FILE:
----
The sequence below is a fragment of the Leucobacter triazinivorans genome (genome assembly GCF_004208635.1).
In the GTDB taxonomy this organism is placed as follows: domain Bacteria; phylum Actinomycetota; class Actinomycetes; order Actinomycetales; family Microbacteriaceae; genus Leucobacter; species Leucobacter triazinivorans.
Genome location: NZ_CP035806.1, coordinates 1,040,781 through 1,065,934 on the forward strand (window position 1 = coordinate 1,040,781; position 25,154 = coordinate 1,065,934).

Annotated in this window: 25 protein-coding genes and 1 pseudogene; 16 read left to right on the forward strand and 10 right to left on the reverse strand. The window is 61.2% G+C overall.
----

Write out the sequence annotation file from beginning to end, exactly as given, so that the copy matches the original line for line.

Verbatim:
The sequence below is a fragment of the Leucobacter triazinivorans genome (genome assembly GCF_004208635.1).
In the GTDB taxonomy this organism is placed as follows: domain Bacteria; phylum Actinomycetota; class Actinomycetes; order Actinomycetales; family Microbacteriaceae; genus Leucobacter; species Leucobacter triazinivorans.
Genome location: NZ_CP035806.1, coordinates 1,040,781 through 1,065,934 on the forward strand (window position 1 = coordinate 1,040,781; position 25,154 = coordinate 1,065,934).

Annotated in this window: 25 protein-coding genes and 1 pseudogene; 16 read left to right on the forward strand and 10 right to left on the reverse strand. The window is 61.2% G+C overall.